Fifteen years ago the cyclist Marco Pantani left us, but his legend will never die
“Marco, why are you running so fast uphill?”
“To shorten my agony.”
The legend of Marco Pantani is contained in this reply to a journalist after a stage of the Tour de France. His life and his career raced too fast and too hard, and Marco decided to shorten them on Valentine’s Day 2004 inside a hotel room in Rimini, after falling into a violent depression and battling cocaine addiction. According to the offical judicial version, the Italian road cyclist died because of cocaine intoxication.
The life of Marco Pantani was a struggle between good and evil, between good luck and bad luck, so much so that his sports career was as brief as it was intense, and full of strange twists and turns. Nicknamed “Il Pirata” because of his iconic hoop earrings and bandana covering his shaved head, Marco Pantani made headlines within road cycling in 1994, when he was just 24 years old. In fact, he finished second position overall at the Giro D’Italia, winning the 14th and 15th stages, the first in Merano (South Tyrol) with an explosive first step downhill, the second in Aprica (Lombardy) climbing the Mortirolo Pass, a hill of 12 kilometers with some areas at a grade up to 18 percent. Here, after passing road cyclist giants like Miguel Indurain and Evgenij Berzin, the whole world started to question who Marco Pantani was, and how far he could go. A month later Marco made his debut in the Tour de France, the “queen” of the bycicle races, coming in third overall, where the legendary Miguel Indurain took first place, and Pantani won the white jersey as the best young rider in the race.
The first date with ill fate happened in 1995, while Marco Pantani was training for the upcoming Giro d’Italia: he was hit by a car, damaging his knee. Nevertheless he competed in the Tour de France, winning two challenging stages and finishing thirteenth in the overall classification. His knee seemed entirely recovered in the 1995 UCI Road World Championships in Colombia, where he got the bronze medal. But a few days later, Marco Pantani faced a new misfortune, when he was run over by an off-road vehicle that was driving the wrong way during the popular Italian Milano-Torino race. He seriously injured his left tibia and fibula, risking stopping his career at an early age. But Marco was stronger than his adversaries, and after just five months and five days he jumped back on his bycicle, ready for the definitive glory.
In 1997 Il Pirata left the Giro d’Italia due to a new accident caused by a cat crossing the street during one stage. But in the following Tour de France he was competitive and brilliant, ranking third overall and winning two stages at Alpe d’Huez and Morzine. His climb at Alpe d’Huez was something quite exciting, and to this day, he holds the record time in the history of the Tour de France: 37 minutes and 35 seconds.
In 1998, Marco Pantani wrote sports history and entered the Italians’ hearts: he triumphed both at the Giro d’Italia and the Tour de France, getting a prestigious “double” achievement, which has only ever been earned by seven cyclists. The only other Italian to earn this besides Il Pirata was the legandary Fausto Coppi in 1952. In the Giro d’Italia Pantani got the pink jersey after a hard stage in the Dolomites, with five stages left to go, and in the following days he duelled with the Russian Pavel Tonkov, and then won the race. In the Tour de France Il Pirata had a bad start, accumulating almost five minutes of delay from the race’s current leader Jan Ullrich within the first seven stages. But Marco, right where the Italian national soccer team was eliminated a few weeks before by the home team in the World Cup, planted the Italian flag in Paris, recovering that delay and figuratively writing an unforgettable page in the history of road cycling. He took the yellow jersey in the 15th stage when, under pounding rain, he attacked the ascent of Les Deux Alpes, leaving behind an incredulous Jan Urllrich by eight minutes. The last Italian Tour de France winner before Marco Pantani was Felice Gimondi in 1965.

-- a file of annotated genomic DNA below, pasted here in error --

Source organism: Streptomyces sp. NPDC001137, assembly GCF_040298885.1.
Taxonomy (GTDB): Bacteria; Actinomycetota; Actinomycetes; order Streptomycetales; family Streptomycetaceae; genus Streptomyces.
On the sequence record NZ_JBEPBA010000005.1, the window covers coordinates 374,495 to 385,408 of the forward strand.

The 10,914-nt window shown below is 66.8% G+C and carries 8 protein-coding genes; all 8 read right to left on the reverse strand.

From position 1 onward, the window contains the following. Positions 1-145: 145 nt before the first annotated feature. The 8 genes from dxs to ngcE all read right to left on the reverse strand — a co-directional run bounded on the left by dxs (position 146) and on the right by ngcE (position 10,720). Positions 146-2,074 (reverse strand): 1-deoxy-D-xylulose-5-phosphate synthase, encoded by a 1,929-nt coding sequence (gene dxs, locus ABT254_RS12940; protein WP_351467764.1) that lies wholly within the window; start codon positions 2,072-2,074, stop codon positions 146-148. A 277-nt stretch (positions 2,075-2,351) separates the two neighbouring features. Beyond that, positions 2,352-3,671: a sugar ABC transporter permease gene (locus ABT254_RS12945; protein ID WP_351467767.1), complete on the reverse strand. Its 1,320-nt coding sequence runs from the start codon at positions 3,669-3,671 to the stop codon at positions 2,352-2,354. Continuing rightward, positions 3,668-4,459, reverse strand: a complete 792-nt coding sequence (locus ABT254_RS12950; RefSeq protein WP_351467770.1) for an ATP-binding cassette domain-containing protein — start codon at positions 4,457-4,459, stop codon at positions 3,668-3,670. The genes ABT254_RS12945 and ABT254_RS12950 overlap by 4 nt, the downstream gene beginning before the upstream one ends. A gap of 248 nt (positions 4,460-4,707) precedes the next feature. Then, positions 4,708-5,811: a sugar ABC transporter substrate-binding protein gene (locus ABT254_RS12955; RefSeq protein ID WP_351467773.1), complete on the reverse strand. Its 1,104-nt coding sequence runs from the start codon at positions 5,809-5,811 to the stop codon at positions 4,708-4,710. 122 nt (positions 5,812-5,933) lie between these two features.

Destiny awaited Il Pirata a year later, in 1999. He started the Giro d’Italia as the front-runner and, after taking the leader’s jersey, in the 15th stage on the ascent of Oropa (Piedmont), his bike chain fell off shortly before the finish line. Marco Pantani was passed by 52 riders but his reaction was incredible: he surpassed the contenders one by one, without turning back to look, and came in first. Nothing could stop his final victory, but six days later, at the second-to-last stage in Madonna di Campiglio, after a “health check,” they found excessive amounts of red blood cells in his blood. His hematocrit was 2 percent over the limit set by UCI and therefore he was expelled from the race. Marco Pantani had performed the same blood test the night before Madonna di Campiglio and the same afternoon after his disqualification: his red blood cell counts were normal, under the limit. This likely means that somebody, interested in Marco’s defeat, changed the test tubes, conspiring against him.
Marco Pantani would never get over that, not even until his death in 2004. Several assumptions and judicial investigantions have also been made over his story, even involving the famed gangster Renato Vallanzasca who wrote a letter to Pantani’s mom, arguing that the blood test was rigged by Italian organized crime linked to illegal bets. Some interceptions would confirm the involvement of the Camorra clan in Naples, the Secondigliano Alliance. Also, Marco’s suicide occured under suspicious circumstances: his mother claims that her son was killed by the same people interested in covering up some secrets that Marco knew. We will never know the truth, but one thing is for sure: Marco Pantani’s legend will never die, but those who killed him will.